For adapting optical subassembly 12 and image sensor subassembly 14 to be assembled together with use of solder, at least one pair of opposing solderable surfaces may be formed on the optical subassembly and the image sensor subassembly respectively. Substantially rigid members 16 and 20 of the optical subassembly and the image sensor subassemblies typically comprise non-solderable material. A preferred material for member 16 is plastic such as non-conductive high temperature thermoplastic which may be formed by a process of injection molding. Where substantial rigid member 20 of image sensor assembly 14 is provided by a PCB then member 20 may comprise a fiberglass laminate structure formed by any available PCB fabrication method. Metallic or otherwise solderable surfaces may be formed on the optical assembly and the image sensor assembly by a number of different methods. Solderable surfaces may be formed on non-solderable material for example, by overmolding non-solderable material onto the solderable surfaces, by plating the solderable surfaces on to the non-solderable material, by adhering a solderable material to a non-solderable material with use of adhesives, or by insert molding members having solderable surfaces into members comprising non-solderable material. Solderable surfaces may also be formed on non-solderable material by way of adapting a member having a solderable surface to be attached to non-solderable material by friction-holding or by other mechanical forces. For example, a structure bearing a solderable surface may comprise a threaded screw section for threading into non-solderable material. A solderable surface in one embodiment of the invention may be an exposed portion of a threaded screw which is threaded into non-solderable material. While it is normally required that substantially rigid member 20 comprise an insulating material, substantially rigid member 16 of optical subassembly 12 may be made entirely of a solderable material.
 In a simplified embodiment of the invention, the at least one pair of complementary opposing pairs of solderable surfaces are smooth and flat, and the assemblies are made so that at least a portion of the opposing surfaces remain opposed to one another while the assemblies are adjusted between various relative positions before being fixedly adhered to one another.
 In possible alternative embodiments, the solderable surfaces may be formed in irregular configurations having surface areas per unit, three dimensional space relatively larger than that of a flat, smooth surface. By increasing the surface area of the solderable surfaces of either or both the optical assembly or image sensor assembly, the securing force with which the optical assembly is held in relation to the image sensor assembly with use of solder is increased. Irregular configurations of the solderable surfaces may include dimpled, ridged, or otherwise jagged, coarse, or rough surfaces. An irregular configurationed solderable surface may also comprise, for example, a cavity or depression, a hole, or a single dimple, perturbation, post or pin.
 One preferred embodiment of the invention is described with reference to FIGS. 1A through 3B. In the example of FIGS. 1A through 3B, the solderable surfaces of the optical and image sensor assemblies include, on one of the assemblies a pin 26, which may be a gold-plated pin and on another of the assemblies a complementarily formed hole 28, 28′. The example of FIGS. 1A through 3B include four pin and hole combinations formed about the periphery of the optical and image sensor assembly 10. The diameter of each pin 26 is smaller than the diameter of its associated hole 28, 28′ to allow adjustment of the optical subassembly relative to the image sensor subassembly before the optical subassembly is mounted in a fixed position relative to the image sensor subassembly. While the example of FIGS. 1A through 3B shows pins being formed on optical subassembly 12 and holes being formed on image sensor subassembly 14, it will be understood that pin and hole arrangements may be formed in any combination on the optical subassembly and on the image sensor subassembly. For example, the image sensor subassembly may include pins only or each of the subassemblies 12 and 14 may include both pins and holes.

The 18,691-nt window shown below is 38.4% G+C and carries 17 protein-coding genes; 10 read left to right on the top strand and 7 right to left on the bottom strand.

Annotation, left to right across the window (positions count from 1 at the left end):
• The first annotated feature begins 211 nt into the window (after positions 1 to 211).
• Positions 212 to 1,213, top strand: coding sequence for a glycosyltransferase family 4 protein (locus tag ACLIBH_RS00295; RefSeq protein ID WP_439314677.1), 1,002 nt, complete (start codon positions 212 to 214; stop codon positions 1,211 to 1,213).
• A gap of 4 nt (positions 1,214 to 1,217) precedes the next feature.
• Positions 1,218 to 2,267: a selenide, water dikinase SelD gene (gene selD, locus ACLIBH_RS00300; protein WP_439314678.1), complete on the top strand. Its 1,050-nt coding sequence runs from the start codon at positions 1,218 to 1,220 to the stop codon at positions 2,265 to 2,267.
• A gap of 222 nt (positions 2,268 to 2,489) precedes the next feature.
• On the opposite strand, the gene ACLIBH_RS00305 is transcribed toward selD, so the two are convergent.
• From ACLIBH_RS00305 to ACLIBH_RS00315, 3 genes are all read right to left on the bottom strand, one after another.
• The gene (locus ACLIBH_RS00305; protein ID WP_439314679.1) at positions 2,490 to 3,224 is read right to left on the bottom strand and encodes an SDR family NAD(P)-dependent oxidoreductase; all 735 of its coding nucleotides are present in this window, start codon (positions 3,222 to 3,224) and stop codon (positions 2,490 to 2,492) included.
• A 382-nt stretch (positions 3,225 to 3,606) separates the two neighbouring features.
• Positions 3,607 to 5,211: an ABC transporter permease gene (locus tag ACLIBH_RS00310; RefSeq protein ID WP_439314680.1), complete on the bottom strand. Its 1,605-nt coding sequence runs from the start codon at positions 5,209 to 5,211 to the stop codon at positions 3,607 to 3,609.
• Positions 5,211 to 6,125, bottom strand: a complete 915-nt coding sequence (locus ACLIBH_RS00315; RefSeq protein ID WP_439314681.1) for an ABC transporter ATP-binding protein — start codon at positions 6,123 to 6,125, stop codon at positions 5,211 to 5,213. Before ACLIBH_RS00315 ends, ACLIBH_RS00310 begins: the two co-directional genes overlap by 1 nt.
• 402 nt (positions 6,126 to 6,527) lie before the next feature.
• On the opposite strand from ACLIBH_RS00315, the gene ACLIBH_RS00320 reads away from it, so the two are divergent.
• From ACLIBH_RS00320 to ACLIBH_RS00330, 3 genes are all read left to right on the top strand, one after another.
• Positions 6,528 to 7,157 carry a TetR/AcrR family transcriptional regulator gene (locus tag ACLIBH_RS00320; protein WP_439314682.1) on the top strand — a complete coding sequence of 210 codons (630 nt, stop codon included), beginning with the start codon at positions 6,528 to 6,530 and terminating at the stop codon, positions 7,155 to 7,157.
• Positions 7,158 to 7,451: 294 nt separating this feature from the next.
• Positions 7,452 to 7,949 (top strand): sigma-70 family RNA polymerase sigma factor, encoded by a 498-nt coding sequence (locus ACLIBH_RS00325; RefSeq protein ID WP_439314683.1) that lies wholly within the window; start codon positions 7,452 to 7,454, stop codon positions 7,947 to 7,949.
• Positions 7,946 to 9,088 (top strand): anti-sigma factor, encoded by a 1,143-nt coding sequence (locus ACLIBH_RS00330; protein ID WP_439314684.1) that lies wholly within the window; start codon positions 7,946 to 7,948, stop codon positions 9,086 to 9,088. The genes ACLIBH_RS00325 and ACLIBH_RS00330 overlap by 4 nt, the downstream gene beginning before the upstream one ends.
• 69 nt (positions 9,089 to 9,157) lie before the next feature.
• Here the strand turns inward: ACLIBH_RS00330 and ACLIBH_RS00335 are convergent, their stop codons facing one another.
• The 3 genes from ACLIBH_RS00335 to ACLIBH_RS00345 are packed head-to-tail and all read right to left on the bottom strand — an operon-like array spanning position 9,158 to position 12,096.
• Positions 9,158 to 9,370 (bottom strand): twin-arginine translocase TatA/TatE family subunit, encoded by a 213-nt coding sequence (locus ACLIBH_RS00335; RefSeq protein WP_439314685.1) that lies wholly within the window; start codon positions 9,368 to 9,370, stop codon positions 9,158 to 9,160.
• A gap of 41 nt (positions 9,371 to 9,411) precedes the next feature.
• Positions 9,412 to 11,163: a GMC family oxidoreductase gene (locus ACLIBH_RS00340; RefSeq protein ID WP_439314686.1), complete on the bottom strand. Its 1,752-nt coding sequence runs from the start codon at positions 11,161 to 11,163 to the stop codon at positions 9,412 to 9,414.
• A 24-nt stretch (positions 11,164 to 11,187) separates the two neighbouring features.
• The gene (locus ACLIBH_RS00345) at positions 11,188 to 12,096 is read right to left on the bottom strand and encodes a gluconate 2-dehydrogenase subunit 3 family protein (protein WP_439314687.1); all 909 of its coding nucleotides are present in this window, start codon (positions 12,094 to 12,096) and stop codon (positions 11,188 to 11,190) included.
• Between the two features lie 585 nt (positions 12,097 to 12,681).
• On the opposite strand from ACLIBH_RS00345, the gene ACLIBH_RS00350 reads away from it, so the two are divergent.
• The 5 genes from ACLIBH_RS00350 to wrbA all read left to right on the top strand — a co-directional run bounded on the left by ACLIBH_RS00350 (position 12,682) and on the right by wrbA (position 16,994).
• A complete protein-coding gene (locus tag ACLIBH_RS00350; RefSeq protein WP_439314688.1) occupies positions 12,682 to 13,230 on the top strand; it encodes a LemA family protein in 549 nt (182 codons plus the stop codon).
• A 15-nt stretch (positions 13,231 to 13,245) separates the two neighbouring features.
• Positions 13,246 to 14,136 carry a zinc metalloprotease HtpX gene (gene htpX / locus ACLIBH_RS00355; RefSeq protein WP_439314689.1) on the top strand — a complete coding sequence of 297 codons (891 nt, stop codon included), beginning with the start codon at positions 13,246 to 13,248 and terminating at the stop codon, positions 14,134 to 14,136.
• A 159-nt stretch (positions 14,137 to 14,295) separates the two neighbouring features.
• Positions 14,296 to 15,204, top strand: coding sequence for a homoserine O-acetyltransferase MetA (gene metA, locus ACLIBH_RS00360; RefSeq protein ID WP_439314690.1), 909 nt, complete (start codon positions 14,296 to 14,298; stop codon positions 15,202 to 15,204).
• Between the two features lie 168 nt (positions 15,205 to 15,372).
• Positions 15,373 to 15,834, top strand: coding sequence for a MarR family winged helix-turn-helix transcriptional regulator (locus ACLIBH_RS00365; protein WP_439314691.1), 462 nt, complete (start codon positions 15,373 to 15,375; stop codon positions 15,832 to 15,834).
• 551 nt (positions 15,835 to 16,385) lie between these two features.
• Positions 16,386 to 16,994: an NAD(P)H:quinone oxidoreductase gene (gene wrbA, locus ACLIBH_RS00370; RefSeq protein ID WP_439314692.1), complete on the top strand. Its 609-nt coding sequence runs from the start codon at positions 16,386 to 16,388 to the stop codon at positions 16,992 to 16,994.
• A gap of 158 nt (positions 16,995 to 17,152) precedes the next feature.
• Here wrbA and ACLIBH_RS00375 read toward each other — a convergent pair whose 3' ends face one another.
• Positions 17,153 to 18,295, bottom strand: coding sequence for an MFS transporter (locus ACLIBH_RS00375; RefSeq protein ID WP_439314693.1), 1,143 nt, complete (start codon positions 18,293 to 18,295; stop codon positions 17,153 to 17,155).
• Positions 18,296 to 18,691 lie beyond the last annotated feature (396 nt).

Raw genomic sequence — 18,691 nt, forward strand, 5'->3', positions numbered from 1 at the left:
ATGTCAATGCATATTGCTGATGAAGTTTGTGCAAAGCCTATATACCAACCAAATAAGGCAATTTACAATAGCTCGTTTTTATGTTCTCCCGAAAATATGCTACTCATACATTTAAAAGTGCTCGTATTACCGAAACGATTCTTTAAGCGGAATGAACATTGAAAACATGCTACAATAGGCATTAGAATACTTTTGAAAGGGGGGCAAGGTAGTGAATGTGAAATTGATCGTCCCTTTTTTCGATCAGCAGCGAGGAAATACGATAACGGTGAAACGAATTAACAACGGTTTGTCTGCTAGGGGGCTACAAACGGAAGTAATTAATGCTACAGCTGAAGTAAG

When a pin and hole arrangement is implemented it is preferred that solderable material 29 be formed about the hole, as shown by hole 28, by way of one of the above mentioned methods so that solder applied during attachment bonds both the exposed surfaces about pin 26 and about hole 28. However, it will be understood that a strong securing force can be provided by way of a pin and hole arrangement with use of solder, without formation of a solderable surface about the hole as shown by hole 28′. This is because solder which bonds only to pin 26 which does not bond to a surface about hole 28′ will nevertheless apply a compression force to member 16 to thereby secure optical subassembly 12 in fixed relation to image sensor subassembly 14. Variations of hole configurations for using in pin and hole arrangements of the invention are described with reference to FIG. 1B. Hole 28 includes a solderable surface 29 which may be provided, for example, by a “plated through” hole of a PCB, which are well known to those skilled in PCB fabrication arts. Hole 28′, meanwhile, is a hole which does not comprise a solderable surface. Pins 26 may be readily formed in subassembly 16 or subassembly 20 by way of insert molding, or by forming threads in pins 26 and threading pins 26 into subassembly 16 or 20.